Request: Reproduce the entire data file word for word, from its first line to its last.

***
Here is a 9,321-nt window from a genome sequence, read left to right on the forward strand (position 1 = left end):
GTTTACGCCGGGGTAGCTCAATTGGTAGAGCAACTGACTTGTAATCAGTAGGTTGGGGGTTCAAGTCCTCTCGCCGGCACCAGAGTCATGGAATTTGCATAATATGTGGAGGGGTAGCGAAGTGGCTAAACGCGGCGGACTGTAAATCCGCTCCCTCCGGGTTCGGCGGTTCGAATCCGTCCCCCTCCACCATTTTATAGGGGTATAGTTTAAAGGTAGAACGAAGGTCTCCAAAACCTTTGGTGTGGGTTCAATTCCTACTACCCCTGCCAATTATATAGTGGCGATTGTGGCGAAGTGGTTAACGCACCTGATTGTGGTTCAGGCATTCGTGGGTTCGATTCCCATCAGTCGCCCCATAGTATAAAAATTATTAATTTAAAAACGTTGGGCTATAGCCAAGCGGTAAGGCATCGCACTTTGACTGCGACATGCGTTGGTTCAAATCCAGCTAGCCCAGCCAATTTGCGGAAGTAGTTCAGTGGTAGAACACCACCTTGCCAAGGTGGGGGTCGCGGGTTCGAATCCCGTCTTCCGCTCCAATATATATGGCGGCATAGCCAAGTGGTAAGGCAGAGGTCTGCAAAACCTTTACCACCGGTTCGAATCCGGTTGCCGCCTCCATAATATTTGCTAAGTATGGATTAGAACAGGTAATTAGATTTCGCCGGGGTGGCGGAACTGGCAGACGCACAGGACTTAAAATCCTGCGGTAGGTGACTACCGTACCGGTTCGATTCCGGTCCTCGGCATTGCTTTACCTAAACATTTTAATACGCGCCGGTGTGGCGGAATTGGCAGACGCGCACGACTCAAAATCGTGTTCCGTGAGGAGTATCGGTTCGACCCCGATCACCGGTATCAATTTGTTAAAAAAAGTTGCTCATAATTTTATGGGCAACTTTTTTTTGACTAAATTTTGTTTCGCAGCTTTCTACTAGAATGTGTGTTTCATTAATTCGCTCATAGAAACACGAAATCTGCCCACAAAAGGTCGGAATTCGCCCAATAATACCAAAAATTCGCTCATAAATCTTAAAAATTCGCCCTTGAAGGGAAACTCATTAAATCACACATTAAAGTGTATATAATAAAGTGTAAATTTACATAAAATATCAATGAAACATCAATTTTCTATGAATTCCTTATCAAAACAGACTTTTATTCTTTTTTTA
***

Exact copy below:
Here is a 9,321-nt window from a genome sequence, read left to right on the forward strand (position 1 = left end):
GTTTACGCCGGGGTAGCTCAATTGGTAGAGCAACTGACTTGTAATCAGTAGGTTGGGGGTTCAAGTCCTCTCGCCGGCACCAGAGTCATGGAATTTGCATAATATGTGGAGGGGTAGCGAAGTGGCTAAACGCGGCGGACTGTAAATCCGCTCCCTCCGGGTTCGGCGGTTCGAATCCGTCCCCCTCCACCATTTTATAGGGGTATAGTTTAAAGGTAGAACGAAGGTCTCCAAAACCTTTGGTGTGGGTTCAATTCCTACTACCCCTGCCAATTATATAGTGGCGATTGTGGCGAAGTGGTTAACGCACCTGATTGTGGTTCAGGCATTCGTGGGTTCGATTCCCATCAGTCGCCCCATAGTATAAAAATTATTAATTTAAAAACGTTGGGCTATAGCCAAGCGGTAAGGCATCGCACTTTGACTGCGACATGCGTTGGTTCAAATCCAGCTAGCCCAGCCAATTTGCGGAAGTAGTTCAGTGGTAGAACACCACCTTGCCAAGGTGGGGGTCGCGGGTTCGAATCCCGTCTTCCGCTCCAATATATATGGCGGCATAGCCAAGTGGTAAGGCAGAGGTCTGCAAAACCTTTACCACCGGTTCGAATCCGGTTGCCGCCTCCATAATATTTGCTAAGTATGGATTAGAACAGGTAATTAGATTTCGCCGGGGTGGCGGAACTGGCAGACGCACAGGACTTAAAATCCTGCGGTAGGTGACTACCGTACCGGTTCGATTCCGGTCCTCGGCATTGCTTTACCTAAACATTTTAATACGCGCCGGTGTGGCGGAATTGGCAGACGCGCACGACTCAAAATCGTGTTCCGTGAGGAGTATCGGTTCGACCCCGATCACCGGTATCAATTTGTTAAAAAAAGTTGCTCATAATTTTATGGGCAACTTTTTTTTGACTAAATTTTGTTTCGCAGCTTTCTACTAGAATGTGTGTTTCATTAATTCGCTCATAGAAACACGAAATCTGCCCACAAAAGGTCGGAATTCGCCCAATAATACCAAAAATTCGCTCATAAATCTTAAAAATTCGCCCTTGAAGGGAAACTCATTAAATCACACATTAAAGTGTATATAATAAAGTGTAAATTTACATAAAATATCAATGAAACATCAATTTTCTATGAATTCCTTATCAAAACAGACTTTTATTCTTTTTTTA